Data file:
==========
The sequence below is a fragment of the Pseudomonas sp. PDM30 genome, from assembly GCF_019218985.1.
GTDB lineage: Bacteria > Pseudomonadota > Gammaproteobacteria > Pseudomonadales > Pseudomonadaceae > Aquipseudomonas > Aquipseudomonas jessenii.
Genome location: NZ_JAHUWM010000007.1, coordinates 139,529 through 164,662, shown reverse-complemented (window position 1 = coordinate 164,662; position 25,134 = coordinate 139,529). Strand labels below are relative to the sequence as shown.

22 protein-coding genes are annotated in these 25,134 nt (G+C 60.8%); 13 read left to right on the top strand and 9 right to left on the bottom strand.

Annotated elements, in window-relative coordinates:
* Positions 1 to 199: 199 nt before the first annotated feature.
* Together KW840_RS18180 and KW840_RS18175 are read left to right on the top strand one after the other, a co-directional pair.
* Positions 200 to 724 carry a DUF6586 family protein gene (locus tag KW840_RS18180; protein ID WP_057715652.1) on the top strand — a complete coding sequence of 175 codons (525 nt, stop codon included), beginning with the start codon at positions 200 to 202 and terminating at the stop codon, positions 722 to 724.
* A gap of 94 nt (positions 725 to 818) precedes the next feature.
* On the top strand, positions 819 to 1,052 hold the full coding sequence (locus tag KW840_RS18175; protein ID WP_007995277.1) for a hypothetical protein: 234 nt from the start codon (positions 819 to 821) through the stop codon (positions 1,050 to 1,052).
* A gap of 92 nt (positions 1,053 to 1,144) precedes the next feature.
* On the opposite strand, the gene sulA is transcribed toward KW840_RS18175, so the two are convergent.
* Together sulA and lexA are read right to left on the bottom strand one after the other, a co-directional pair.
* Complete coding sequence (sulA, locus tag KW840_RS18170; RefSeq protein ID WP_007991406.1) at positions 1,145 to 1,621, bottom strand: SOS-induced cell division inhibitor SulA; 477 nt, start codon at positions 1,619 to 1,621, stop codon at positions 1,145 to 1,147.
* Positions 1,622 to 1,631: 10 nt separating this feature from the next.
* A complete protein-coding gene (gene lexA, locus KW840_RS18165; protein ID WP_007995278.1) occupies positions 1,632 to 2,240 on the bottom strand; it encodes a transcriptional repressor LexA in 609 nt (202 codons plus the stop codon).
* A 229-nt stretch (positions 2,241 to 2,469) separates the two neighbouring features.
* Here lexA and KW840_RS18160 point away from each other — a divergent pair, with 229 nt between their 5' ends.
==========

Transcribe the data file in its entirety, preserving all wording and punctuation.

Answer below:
The sequence below is a fragment of the Pseudomonas sp. PDM30 genome, from assembly GCF_019218985.1.
GTDB lineage: Bacteria > Pseudomonadota > Gammaproteobacteria > Pseudomonadales > Pseudomonadaceae > Aquipseudomonas > Aquipseudomonas jessenii.
Genome location: NZ_JAHUWM010000007.1, coordinates 139,529 through 164,662, shown reverse-complemented (window position 1 = coordinate 164,662; position 25,134 = coordinate 139,529). Strand labels below are relative to the sequence as shown.

22 protein-coding genes are annotated in these 25,134 nt (G+C 60.8%); 13 read left to right on the top strand and 9 right to left on the bottom strand.

Annotated elements, in window-relative coordinates:
* Positions 1 to 199: 199 nt before the first annotated feature.
* Together KW840_RS18180 and KW840_RS18175 are read left to right on the top strand one after the other, a co-directional pair.
* Positions 200 to 724 carry a DUF6586 family protein gene (locus tag KW840_RS18180; protein ID WP_057715652.1) on the top strand — a complete coding sequence of 175 codons (525 nt, stop codon included), beginning with the start codon at positions 200 to 202 and terminating at the stop codon, positions 722 to 724.
* A gap of 94 nt (positions 725 to 818) precedes the next feature.
* On the top strand, positions 819 to 1,052 hold the full coding sequence (locus tag KW840_RS18175; protein ID WP_007995277.1) for a hypothetical protein: 234 nt from the start codon (positions 819 to 821) through the stop codon (positions 1,050 to 1,052).
* A gap of 92 nt (positions 1,053 to 1,144) precedes the next feature.
* On the opposite strand, the gene sulA is transcribed toward KW840_RS18175, so the two are convergent.
* Together sulA and lexA are read right to left on the bottom strand one after the other, a co-directional pair.
* Complete coding sequence (sulA, locus tag KW840_RS18170; RefSeq protein ID WP_007991406.1) at positions 1,145 to 1,621, bottom strand: SOS-induced cell division inhibitor SulA; 477 nt, start codon at positions 1,619 to 1,621, stop codon at positions 1,145 to 1,147.
* Positions 1,622 to 1,631: 10 nt separating this feature from the next.
* A complete protein-coding gene (gene lexA, locus KW840_RS18165; protein ID WP_007995278.1) occupies positions 1,632 to 2,240 on the bottom strand; it encodes a transcriptional repressor LexA in 609 nt (202 codons plus the stop codon).
* A 229-nt stretch (positions 2,241 to 2,469) separates the two neighbouring features.
* Here lexA and KW840_RS18160 point away from each other — a divergent pair, with 229 nt between their 5' ends.